Honestly, the good times with my amazing dance family! I’ve danced both as a soloist as well as with different groups and both definitely have their benefits and magic moments. That group improv of creating art in the moment? Oh! It is sooooo good! To be able to look over, see your friends, listen to the music, and move together with one grounded breath, one joyful heart, one inspired mind. The connection is electric, inspiring, and just so super fun. I’m always left wanting to keep going, to keep dancing, to keep smiling. So that’s pretty good motivation. But beyond the time spent on stage weaving movement and music into magic what really keeps me going is seeing the transformation in many of these dancers. I am always awed, and motivated, by seeing people grow and step into their own power and confidence. I love love love seeing them go from brand new baby belly dancers, uncertain students who say things like “I don’t know...I’m super uncoordinated” into absolutely freaking incredible shining stars.

Getting to watch people find their own unique gifts and expression in the art is super

motivating, and having the opportunity to help guide and support them on their journey just

makes my heart sing.

5. What do you believe are the most important things to consider with Fusion?

This is probably one of the most important questions that we need to consider as dancers, as performers, as artists, as teachers, and for many of us as guests exploring cultures that are not our original homes. When I first started dancing Middle Eastern styles, it was imperative to me to be very clear about what I was doing in order to honor the source cultures and their dances.

I was really lucky to have teachers that did an amazing job of helping me to understand the

nuances of music, costume, and of course the expression of the movements for different

styles. Whenever I performed, I knew that since I was not a source dancer I needed to be

precise and careful in how I communicated the dance, and I worked really hard to research,

learn, and understand so that I could accomplish that goal.



While I have transitioned to focusing a lot more on fusion in my dance, moving from more

classical MENAHT styles to group improv format, being mindful and respectful of the source

cultures and dances is still very important to me. As fusion artists, we often are able to meld

together a number of different elements that inspire us as artists. But I think that means that we have an even bigger responsibility to try to understand the different places we borrow from, being diligent in choosing what we combine together and making sure that we do so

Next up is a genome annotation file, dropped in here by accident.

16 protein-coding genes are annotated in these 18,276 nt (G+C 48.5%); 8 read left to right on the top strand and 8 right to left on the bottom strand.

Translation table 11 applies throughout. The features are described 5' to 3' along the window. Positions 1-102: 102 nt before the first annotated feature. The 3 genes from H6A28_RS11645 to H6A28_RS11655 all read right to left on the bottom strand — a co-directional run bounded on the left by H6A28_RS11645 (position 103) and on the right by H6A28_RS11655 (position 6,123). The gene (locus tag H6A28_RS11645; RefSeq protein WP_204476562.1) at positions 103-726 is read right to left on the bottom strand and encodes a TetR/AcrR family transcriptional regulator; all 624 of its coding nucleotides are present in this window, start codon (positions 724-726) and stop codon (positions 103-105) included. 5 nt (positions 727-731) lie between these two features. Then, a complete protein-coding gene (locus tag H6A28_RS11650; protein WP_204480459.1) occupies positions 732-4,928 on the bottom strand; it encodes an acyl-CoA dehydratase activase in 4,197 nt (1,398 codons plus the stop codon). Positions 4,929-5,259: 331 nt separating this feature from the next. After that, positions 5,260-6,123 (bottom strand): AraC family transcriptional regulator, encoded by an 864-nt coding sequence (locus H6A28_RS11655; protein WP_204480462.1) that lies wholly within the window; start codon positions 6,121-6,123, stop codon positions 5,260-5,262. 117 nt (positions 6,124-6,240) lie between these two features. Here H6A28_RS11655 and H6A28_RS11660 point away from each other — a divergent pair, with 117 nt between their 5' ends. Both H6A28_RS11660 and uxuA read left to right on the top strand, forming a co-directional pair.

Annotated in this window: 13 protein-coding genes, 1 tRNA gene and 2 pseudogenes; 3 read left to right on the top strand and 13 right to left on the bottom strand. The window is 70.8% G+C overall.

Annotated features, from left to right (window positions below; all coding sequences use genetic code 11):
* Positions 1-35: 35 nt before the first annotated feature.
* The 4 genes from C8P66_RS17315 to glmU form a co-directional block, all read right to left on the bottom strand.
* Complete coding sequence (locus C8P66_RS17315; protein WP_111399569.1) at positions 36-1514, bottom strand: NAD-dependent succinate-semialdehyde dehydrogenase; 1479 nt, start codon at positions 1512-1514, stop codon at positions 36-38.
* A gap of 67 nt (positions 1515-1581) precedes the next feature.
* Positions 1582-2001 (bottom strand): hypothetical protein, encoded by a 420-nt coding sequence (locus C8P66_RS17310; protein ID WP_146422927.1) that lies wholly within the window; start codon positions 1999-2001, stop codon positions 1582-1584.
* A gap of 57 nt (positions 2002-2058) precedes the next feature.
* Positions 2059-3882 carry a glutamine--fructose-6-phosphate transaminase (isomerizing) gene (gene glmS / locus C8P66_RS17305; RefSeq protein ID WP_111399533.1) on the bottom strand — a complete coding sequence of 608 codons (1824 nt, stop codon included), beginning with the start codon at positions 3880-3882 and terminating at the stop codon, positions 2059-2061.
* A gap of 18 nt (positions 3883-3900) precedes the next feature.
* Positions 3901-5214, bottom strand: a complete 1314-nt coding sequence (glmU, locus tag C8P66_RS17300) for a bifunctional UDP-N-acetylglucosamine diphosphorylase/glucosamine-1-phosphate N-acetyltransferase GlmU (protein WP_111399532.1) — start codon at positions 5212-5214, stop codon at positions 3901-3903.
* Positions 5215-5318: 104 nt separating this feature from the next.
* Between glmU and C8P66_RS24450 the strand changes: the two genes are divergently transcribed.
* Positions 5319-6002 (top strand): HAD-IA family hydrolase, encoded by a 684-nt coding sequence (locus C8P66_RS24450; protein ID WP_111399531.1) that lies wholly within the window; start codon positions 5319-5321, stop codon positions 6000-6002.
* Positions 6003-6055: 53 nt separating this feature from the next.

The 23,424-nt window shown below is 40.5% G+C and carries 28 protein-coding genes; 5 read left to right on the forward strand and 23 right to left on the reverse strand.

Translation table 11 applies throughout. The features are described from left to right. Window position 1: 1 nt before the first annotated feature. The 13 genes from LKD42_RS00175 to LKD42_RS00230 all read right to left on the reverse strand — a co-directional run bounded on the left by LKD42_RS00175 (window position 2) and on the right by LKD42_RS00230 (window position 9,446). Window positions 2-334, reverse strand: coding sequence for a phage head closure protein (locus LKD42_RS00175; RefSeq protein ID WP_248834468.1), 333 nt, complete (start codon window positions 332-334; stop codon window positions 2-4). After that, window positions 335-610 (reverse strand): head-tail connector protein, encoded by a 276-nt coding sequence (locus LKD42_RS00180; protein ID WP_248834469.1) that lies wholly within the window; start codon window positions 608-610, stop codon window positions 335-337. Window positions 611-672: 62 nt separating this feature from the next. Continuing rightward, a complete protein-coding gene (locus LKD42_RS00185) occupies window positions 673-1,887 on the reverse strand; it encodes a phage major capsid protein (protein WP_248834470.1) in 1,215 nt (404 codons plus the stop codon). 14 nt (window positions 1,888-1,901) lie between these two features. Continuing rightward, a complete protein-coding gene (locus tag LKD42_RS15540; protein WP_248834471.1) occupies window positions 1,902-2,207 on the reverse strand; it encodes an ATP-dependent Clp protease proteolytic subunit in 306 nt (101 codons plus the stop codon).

appropriately and mindfully. We have an incredible opportunity to educate our audiences

through our dance too, and to share not only the dances of a place but also the culture. This

means that we ourselves need to be as informed as we can about the people, places, and

dances that inspire our art. It’s critical that we keep our minds and hearts open, listening to

source and BIPOC dancers, and always making sure that we are open to learning so that we

can keep that element of integrity and respect in our dance.

I think it’s also very important for all of us to remember that at its core all dance is a living art

form. It is something that is ever evolving, growing and changing. This means that what may

have been acceptable a few years ago might not be today, and we really need to be ok with

that. We need to allow ourselves to release whatever no longer fits and instead embrace the

new. Doing so gives fusion dancers a great opportunity to explore so many different themes

and stories which is just so exciting. Our own dance can evolve and transform alongside our

understanding of our many inspirations.

And for those dancers who are not fusion dancers...please remember to be gentle with those

that are sharing this style. Part of the beauty of this form is that it is an art that is more than a

bit outside of the bounds of the normal context of MENAHT dance. So there are very few

“rules” and this means that you will absolutely see some - interesting we’ll say - interpretations and expressions. We can certainly experience an exciting variety of dance that can fall into this category. Sometimes, that can be hard for other dancers to accept. Especially if what they are seeing is something they’d never do. However, there’s so much freedom in fusion art, and when one is watching a fusion piece it’s so important to remember to just hold the space and witness, even if you aren’t 100% enjoying what you are seeing.


Social Links: @mishakitty78 Instagram ; Misha Cain Nell on FB